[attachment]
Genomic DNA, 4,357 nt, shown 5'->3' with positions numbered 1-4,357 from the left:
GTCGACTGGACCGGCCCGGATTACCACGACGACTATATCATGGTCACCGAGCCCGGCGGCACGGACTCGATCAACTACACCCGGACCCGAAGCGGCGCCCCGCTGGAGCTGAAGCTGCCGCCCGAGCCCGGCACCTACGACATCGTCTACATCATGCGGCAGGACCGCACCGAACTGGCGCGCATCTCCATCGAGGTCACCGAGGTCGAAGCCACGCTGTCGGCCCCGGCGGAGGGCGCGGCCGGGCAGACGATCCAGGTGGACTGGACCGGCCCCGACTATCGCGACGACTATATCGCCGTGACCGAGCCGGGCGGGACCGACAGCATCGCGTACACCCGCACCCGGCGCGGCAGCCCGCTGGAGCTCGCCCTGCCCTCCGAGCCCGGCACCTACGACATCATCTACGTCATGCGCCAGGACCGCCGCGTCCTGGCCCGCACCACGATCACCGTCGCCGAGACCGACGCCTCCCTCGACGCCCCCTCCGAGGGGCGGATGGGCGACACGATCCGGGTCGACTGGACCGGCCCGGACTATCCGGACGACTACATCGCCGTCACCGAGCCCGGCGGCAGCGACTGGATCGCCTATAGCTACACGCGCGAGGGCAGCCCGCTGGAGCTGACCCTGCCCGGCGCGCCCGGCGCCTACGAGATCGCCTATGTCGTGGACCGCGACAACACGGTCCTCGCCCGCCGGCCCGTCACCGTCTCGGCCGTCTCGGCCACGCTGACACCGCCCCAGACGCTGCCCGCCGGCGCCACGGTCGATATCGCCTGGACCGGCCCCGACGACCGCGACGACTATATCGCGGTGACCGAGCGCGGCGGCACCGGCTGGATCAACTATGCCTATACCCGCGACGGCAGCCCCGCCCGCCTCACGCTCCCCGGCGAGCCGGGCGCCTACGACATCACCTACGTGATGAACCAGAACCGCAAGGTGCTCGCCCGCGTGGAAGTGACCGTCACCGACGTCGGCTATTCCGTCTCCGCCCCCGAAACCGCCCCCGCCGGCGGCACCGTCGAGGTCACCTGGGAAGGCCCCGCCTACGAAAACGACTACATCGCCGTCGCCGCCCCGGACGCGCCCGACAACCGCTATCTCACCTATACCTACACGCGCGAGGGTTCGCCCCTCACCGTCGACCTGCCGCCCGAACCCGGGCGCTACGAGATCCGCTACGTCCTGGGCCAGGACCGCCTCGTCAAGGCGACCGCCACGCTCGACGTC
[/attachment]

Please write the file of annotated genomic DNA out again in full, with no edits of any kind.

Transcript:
Genomic DNA, 4,357 nt, shown 5'->3' with positions numbered 1-4,357 from the left:
GTCGACTGGACCGGCCCGGATTACCACGACGACTATATCATGGTCACCGAGCCCGGCGGCACGGACTCGATCAACTACACCCGGACCCGAAGCGGCGCCCCGCTGGAGCTGAAGCTGCCGCCCGAGCCCGGCACCTACGACATCGTCTACATCATGCGGCAGGACCGCACCGAACTGGCGCGCATCTCCATCGAGGTCACCGAGGTCGAAGCCACGCTGTCGGCCCCGGCGGAGGGCGCGGCCGGGCAGACGATCCAGGTGGACTGGACCGGCCCCGACTATCGCGACGACTATATCGCCGTGACCGAGCCGGGCGGGACCGACAGCATCGCGTACACCCGCACCCGGCGCGGCAGCCCGCTGGAGCTCGCCCTGCCCTCCGAGCCCGGCACCTACGACATCATCTACGTCATGCGCCAGGACCGCCGCGTCCTGGCCCGCACCACGATCACCGTCGCCGAGACCGACGCCTCCCTCGACGCCCCCTCCGAGGGGCGGATGGGCGACACGATCCGGGTCGACTGGACCGGCCCGGACTATCCGGACGACTACATCGCCGTCACCGAGCCCGGCGGCAGCGACTGGATCGCCTATAGCTACACGCGCGAGGGCAGCCCGCTGGAGCTGACCCTGCCCGGCGCGCCCGGCGCCTACGAGATCGCCTATGTCGTGGACCGCGACAACACGGTCCTCGCCCGCCGGCCCGTCACCGTCTCGGCCGTCTCGGCCACGCTGACACCGCCCCAGACGCTGCCCGCCGGCGCCACGGTCGATATCGCCTGGACCGGCCCCGACGACCGCGACGACTATATCGCGGTGACCGAGCGCGGCGGCACCGGCTGGATCAACTATGCCTATACCCGCGACGGCAGCCCCGCCCGCCTCACGCTCCCCGGCGAGCCGGGCGCCTACGACATCACCTACGTGATGAACCAGAACCGCAAGGTGCTCGCCCGCGTGGAAGTGACCGTCACCGACGTCGGCTATTCCGTCTCCGCCCCCGAAACCGCCCCCGCCGGCGGCACCGTCGAGGTCACCTGGGAAGGCCCCGCCTACGAAAACGACTACATCGCCGTCGCCGCCCCGGACGCGCCCGACAACCGCTATCTCACCTATACCTACACGCGCGAGGGTTCGCCCCTCACCGTCGACCTGCCGCCCGAACCCGGGCGCTACGAGATCCGCTACGTCCTGGGCCAGGACCGCCTCGTCAAGGCGACCGCCACGCTCGACGTC